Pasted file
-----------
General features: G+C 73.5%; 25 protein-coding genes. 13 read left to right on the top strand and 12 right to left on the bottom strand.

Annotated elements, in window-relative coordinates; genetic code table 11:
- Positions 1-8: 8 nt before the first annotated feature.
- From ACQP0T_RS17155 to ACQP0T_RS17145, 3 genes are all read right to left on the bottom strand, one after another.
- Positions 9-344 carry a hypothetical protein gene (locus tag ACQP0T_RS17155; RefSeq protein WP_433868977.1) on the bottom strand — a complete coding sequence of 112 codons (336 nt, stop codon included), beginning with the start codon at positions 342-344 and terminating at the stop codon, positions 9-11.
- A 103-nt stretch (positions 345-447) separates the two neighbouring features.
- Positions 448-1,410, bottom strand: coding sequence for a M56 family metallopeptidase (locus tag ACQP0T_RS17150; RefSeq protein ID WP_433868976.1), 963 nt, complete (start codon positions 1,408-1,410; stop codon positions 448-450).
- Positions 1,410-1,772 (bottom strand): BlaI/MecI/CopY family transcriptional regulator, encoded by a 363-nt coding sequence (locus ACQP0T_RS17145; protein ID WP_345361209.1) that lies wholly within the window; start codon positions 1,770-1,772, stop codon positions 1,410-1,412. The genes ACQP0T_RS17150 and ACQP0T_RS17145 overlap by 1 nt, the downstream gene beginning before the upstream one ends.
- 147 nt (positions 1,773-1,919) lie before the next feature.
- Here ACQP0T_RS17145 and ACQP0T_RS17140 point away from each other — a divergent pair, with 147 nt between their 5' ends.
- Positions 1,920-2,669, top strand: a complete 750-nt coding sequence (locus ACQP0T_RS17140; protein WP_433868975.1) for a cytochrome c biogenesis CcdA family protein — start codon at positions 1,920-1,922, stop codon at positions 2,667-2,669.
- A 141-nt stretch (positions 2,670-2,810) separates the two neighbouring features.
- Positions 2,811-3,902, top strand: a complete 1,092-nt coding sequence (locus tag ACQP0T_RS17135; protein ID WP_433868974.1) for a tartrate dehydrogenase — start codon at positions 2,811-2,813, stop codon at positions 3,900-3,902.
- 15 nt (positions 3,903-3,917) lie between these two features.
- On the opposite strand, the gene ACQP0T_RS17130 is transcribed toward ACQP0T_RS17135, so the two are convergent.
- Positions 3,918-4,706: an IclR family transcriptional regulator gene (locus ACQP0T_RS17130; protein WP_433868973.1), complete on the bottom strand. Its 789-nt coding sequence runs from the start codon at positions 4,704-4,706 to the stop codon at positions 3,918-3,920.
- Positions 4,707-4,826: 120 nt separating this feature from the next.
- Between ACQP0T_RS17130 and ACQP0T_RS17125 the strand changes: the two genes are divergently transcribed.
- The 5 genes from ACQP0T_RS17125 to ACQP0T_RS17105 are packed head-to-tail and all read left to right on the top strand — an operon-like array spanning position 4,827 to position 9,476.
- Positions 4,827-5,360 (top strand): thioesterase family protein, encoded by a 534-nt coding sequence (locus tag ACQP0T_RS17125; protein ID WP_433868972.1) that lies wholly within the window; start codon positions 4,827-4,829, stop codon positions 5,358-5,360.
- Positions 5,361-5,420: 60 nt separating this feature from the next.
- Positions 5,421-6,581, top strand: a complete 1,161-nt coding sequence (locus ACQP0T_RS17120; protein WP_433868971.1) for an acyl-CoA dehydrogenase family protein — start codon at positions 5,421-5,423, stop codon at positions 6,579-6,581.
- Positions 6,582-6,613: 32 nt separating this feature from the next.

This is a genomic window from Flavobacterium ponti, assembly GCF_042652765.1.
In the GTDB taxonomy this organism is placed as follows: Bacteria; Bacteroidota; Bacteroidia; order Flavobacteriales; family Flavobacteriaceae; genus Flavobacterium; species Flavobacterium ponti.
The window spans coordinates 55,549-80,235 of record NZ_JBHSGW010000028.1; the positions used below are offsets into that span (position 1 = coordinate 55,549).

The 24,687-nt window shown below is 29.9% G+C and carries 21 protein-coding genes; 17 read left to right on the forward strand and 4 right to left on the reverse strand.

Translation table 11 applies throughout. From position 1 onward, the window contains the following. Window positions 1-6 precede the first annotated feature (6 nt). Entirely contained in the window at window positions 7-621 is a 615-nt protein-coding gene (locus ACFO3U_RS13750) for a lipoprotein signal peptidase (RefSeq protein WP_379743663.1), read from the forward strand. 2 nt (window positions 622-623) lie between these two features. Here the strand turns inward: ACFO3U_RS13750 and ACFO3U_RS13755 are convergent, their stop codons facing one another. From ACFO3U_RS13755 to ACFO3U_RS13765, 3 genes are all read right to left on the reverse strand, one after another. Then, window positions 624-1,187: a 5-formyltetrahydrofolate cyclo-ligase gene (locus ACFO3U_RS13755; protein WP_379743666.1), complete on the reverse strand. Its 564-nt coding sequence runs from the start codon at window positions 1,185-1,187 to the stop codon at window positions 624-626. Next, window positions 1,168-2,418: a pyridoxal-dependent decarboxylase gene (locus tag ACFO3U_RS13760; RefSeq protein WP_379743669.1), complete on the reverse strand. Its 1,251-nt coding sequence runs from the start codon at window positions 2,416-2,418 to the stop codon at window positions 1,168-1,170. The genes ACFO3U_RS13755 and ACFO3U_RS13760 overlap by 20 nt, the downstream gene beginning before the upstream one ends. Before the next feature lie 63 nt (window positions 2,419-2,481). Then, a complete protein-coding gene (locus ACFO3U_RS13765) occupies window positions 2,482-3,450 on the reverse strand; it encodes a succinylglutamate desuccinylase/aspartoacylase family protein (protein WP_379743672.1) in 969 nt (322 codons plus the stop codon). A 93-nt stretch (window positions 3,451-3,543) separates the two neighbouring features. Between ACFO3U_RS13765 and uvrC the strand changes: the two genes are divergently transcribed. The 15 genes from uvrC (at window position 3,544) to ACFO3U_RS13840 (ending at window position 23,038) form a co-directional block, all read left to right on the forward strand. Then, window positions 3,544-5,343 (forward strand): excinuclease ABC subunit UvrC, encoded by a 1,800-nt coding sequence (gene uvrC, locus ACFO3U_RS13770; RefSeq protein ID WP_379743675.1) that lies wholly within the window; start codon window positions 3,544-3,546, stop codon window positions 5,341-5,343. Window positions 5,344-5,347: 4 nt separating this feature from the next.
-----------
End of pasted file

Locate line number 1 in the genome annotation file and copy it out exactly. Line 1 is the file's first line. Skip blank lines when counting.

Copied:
General features: G+C 73.5%; 25 protein-coding genes. 13 read left to right on the top strand and 12 right to left on the bottom strand.